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The Guardian

In control: why fetish fashion has returned

This week, 40 plus years after Vivienne Westwood first opened her SEX boutique, Kim Kardashian and Madonna have both shocked with fetish-leaning outfits. Madonna appeared at the MTV VMAs dressed in an Atsuko Kudo latex ensemble, leather gloves and cap, while Kardashian wore a face-obscuring, all-black Balenciaga look at the Met Gala (an intentional nod to Kanye West’s recent style). At the same event, Gossip Girl actor Evan Mock wore a studded gimp mask from Thom Browne. So why have these niche outfits gone mainstream?

“The re-emergence of fetish fashion is in part a reaction to lockdown,” says Professor Andrew Groves who curated Undercover, an exhibition which looked back at pandemic mask wearing in public spaces. “For the last 18 months, we’ve all been in a strange BDSM relationship with the government,” he says, “which has controlled our bodies, forcing us to wear masks and told us who we can kiss or touch. Adopting fetish clothing as fashion can be interpreted as a desire to switch the relationship, take back control and show them who is really in charge.”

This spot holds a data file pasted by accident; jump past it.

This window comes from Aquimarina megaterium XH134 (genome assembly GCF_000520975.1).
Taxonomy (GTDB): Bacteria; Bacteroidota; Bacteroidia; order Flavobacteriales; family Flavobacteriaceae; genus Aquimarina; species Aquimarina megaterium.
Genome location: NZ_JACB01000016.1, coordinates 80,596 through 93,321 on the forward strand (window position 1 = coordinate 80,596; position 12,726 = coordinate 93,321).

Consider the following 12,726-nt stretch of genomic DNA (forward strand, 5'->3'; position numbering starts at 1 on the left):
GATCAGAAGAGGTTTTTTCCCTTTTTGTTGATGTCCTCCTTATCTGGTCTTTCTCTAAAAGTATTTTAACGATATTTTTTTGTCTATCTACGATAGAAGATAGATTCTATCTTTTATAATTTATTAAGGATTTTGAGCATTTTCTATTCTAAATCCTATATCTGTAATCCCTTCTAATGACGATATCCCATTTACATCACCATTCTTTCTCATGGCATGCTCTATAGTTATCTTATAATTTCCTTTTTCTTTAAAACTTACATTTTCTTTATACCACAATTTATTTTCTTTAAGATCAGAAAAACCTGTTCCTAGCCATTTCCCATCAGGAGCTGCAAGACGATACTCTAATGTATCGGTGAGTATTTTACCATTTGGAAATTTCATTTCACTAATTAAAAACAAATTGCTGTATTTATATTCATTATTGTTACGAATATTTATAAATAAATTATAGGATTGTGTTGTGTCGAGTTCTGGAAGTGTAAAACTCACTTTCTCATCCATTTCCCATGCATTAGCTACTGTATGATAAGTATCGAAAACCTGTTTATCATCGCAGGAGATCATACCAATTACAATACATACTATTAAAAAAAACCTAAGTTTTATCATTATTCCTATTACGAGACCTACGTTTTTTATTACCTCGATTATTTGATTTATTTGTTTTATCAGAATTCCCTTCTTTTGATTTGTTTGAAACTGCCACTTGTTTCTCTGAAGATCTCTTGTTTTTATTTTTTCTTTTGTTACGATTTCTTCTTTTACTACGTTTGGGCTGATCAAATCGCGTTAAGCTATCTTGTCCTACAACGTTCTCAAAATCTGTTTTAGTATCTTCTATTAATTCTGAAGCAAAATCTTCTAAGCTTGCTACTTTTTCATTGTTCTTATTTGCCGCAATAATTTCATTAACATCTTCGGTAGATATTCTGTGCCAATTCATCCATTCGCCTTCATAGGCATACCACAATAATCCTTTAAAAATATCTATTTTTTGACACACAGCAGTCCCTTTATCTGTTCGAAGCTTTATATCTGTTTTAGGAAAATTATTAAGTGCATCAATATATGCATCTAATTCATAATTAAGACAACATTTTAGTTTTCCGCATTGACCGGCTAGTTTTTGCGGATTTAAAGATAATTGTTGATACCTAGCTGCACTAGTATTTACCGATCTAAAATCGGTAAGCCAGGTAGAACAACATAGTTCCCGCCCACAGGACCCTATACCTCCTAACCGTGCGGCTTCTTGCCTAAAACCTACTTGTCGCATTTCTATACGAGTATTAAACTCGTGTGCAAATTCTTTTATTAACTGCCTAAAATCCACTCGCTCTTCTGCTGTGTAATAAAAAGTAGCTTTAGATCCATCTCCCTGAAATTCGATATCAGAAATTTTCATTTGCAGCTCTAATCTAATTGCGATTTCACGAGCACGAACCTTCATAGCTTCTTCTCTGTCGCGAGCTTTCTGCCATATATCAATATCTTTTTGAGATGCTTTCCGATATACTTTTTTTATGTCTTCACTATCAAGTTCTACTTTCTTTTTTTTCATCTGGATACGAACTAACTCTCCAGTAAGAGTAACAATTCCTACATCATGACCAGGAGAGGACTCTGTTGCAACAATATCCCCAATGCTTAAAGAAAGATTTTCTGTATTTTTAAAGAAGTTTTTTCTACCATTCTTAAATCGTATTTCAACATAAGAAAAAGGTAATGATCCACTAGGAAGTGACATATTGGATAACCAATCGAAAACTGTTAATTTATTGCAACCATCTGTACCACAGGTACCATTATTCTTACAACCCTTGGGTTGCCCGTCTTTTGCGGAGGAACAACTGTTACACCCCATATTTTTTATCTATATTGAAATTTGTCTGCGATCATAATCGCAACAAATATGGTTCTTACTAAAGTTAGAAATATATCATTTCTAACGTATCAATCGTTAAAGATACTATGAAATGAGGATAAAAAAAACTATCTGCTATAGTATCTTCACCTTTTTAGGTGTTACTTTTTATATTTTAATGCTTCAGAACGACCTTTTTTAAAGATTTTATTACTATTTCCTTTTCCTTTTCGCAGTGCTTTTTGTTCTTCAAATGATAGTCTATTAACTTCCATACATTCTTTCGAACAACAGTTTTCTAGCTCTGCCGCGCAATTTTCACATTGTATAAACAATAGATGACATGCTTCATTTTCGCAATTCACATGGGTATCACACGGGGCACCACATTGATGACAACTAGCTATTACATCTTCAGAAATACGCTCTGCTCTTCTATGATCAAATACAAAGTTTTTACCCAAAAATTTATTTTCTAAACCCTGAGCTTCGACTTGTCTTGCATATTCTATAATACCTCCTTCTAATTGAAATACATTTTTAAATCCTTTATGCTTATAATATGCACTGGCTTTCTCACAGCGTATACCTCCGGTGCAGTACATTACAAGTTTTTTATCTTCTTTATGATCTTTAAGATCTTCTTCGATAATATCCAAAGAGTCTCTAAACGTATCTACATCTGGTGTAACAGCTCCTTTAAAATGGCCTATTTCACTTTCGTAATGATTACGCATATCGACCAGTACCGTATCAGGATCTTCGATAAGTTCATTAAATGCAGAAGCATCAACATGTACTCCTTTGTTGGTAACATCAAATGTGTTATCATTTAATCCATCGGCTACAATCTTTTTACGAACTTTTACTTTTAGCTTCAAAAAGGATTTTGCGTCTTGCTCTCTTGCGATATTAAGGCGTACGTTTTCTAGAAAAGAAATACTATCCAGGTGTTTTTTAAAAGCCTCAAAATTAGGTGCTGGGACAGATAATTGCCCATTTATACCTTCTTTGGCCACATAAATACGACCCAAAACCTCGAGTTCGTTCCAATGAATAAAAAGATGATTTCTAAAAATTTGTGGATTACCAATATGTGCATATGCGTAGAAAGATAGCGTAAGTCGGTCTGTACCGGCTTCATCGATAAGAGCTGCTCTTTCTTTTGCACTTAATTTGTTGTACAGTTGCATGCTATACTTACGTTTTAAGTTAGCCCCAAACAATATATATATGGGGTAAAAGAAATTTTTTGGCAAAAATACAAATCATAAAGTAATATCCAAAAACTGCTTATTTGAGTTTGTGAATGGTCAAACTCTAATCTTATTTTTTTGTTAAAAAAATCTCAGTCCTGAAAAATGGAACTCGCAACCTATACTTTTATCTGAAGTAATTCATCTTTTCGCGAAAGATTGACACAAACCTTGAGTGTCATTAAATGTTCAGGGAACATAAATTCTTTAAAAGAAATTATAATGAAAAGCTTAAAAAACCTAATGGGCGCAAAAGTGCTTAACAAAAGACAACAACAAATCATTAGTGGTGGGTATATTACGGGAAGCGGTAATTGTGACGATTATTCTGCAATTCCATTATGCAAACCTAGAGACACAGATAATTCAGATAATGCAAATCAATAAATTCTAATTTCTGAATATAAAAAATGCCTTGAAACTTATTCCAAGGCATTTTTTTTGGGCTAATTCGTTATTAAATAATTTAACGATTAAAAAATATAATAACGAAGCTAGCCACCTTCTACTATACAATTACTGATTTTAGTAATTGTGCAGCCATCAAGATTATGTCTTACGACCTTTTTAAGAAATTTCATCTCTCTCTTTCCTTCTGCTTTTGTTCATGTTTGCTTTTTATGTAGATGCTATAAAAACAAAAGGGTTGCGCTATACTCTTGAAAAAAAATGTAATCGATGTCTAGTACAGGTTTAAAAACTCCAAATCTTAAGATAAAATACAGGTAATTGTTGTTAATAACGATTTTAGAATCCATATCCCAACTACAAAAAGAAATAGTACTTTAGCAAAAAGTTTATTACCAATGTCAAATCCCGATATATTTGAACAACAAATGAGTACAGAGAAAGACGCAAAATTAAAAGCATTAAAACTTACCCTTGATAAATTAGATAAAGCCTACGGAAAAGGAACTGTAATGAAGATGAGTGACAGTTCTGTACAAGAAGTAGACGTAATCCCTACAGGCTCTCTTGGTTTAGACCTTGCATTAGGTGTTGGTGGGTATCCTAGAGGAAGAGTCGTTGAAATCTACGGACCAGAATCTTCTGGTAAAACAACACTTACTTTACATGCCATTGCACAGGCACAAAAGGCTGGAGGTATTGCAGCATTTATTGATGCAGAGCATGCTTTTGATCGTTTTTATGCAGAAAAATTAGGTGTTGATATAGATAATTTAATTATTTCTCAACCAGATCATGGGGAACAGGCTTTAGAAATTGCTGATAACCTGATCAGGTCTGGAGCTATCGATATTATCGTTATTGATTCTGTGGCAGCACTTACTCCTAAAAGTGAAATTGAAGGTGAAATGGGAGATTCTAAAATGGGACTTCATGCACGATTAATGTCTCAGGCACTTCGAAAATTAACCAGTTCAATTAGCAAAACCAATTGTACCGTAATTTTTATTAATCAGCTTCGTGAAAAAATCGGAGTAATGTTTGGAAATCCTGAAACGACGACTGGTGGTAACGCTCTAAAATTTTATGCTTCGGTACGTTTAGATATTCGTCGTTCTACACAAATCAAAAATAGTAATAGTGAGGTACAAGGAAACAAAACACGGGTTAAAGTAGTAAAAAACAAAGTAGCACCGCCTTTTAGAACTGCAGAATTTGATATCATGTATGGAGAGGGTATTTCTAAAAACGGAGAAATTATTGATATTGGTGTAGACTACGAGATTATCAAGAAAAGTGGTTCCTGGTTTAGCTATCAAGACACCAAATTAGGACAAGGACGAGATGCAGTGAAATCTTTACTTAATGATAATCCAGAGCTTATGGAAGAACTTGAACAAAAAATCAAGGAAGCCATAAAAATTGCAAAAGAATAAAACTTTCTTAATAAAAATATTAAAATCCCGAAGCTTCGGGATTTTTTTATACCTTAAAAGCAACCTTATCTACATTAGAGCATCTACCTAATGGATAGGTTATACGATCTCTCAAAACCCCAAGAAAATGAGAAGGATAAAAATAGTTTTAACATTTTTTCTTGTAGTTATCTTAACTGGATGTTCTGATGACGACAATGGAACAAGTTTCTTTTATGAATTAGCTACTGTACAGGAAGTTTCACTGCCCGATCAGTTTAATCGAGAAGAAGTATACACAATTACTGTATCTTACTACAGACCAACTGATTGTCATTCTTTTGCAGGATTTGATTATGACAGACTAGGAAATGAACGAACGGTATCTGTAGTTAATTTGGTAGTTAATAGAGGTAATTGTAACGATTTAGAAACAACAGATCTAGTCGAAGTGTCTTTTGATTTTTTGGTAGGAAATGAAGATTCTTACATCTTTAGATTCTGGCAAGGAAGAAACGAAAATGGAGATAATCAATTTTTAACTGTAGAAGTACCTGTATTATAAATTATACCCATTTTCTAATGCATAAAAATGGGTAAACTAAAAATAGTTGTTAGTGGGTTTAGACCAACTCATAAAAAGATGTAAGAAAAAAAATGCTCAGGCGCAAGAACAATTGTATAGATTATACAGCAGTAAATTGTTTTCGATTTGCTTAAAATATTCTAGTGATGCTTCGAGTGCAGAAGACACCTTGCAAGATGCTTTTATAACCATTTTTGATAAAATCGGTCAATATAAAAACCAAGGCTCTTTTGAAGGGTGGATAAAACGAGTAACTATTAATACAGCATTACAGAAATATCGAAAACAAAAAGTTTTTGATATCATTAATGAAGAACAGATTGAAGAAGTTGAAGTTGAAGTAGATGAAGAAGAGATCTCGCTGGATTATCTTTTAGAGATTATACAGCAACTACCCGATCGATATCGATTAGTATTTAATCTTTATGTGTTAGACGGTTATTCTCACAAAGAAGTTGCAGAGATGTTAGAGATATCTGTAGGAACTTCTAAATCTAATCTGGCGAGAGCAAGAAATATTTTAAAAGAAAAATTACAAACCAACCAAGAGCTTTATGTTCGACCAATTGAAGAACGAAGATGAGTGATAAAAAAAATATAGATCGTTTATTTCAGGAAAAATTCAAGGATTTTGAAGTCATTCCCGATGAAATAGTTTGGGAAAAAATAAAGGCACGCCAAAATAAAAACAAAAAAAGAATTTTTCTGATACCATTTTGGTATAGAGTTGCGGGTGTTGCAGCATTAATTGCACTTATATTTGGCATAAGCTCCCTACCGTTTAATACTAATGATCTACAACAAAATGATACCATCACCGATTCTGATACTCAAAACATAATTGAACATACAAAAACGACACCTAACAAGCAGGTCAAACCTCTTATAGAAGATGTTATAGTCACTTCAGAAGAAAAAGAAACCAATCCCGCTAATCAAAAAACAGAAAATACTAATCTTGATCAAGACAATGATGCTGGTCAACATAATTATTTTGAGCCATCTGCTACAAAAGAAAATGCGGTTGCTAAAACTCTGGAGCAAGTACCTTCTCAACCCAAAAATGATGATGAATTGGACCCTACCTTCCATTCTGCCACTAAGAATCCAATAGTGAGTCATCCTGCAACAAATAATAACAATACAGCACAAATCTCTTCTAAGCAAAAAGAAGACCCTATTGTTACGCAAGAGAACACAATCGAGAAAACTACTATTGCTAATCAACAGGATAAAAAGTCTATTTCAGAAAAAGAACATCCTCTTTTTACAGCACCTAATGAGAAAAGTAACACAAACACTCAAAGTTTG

The spectre of fetish fashion has been part of our modern visual vocabulary, whether that’s the outfits in WAP or Billie Eilish’s March Vogue cover. Groves believes our continuous exposure to such items make them less shocking.

“[Their] meaning is diluted,” he says, singling out the gimp mask. “[Its] progression from fetish to fashion object by Westwood in the 1970s, then reinterpreted by [fashion designer] Margiela in the 1990s and now worn by Kanye West exemplifies [that] its force has been weakened as a result of its unending dissemination.”


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